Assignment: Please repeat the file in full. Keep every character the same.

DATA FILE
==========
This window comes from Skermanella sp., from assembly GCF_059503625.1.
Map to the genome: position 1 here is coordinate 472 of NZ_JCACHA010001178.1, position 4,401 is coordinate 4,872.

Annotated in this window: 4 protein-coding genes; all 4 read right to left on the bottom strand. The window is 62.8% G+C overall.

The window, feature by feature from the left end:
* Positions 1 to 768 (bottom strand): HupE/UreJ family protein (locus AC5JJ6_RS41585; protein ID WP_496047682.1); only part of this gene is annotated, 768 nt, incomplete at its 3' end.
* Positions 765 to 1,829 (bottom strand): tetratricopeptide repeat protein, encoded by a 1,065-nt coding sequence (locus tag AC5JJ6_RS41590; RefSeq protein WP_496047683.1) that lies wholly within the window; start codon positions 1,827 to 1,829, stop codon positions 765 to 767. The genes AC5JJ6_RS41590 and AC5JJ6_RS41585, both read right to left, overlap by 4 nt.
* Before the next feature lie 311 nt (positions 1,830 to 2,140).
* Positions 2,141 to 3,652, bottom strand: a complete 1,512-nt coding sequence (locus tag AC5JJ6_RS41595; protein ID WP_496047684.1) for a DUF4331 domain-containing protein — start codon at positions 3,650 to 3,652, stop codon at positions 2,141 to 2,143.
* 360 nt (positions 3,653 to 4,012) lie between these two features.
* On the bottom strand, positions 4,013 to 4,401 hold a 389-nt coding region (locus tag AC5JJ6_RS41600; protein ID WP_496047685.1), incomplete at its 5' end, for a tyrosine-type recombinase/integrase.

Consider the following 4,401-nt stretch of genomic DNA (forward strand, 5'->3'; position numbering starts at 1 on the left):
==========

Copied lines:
This window comes from Skermanella sp., from assembly GCF_059503625.1.
Map to the genome: position 1 here is coordinate 472 of NZ_JCACHA010001178.1, position 4,401 is coordinate 4,872.

Annotated in this window: 4 protein-coding genes; all 4 read right to left on the bottom strand. The window is 62.8% G+C overall.

The window, feature by feature from the left end:
* Positions 1 to 768 (bottom strand): HupE/UreJ family protein (locus AC5JJ6_RS41585; protein ID WP_496047682.1); only part of this gene is annotated, 768 nt, incomplete at its 3' end.
* Positions 765 to 1,829 (bottom strand): tetratricopeptide repeat protein, encoded by a 1,065-nt coding sequence (locus tag AC5JJ6_RS41590; RefSeq protein WP_496047683.1) that lies wholly within the window; start codon positions 1,827 to 1,829, stop codon positions 765 to 767. The genes AC5JJ6_RS41590 and AC5JJ6_RS41585, both read right to left, overlap by 4 nt.
* Before the next feature lie 311 nt (positions 1,830 to 2,140).
* Positions 2,141 to 3,652, bottom strand: a complete 1,512-nt coding sequence (locus tag AC5JJ6_RS41595; protein ID WP_496047684.1) for a DUF4331 domain-containing protein — start codon at positions 3,650 to 3,652, stop codon at positions 2,141 to 2,143.
* 360 nt (positions 3,653 to 4,012) lie between these two features.
* On the bottom strand, positions 4,013 to 4,401 hold a 389-nt coding region (locus tag AC5JJ6_RS41600; protein ID WP_496047685.1), incomplete at its 5' end, for a tyrosine-type recombinase/integrase.

Consider the following 4,401-nt stretch of genomic DNA (forward strand, 5'->3'; position numbering starts at 1 on the left):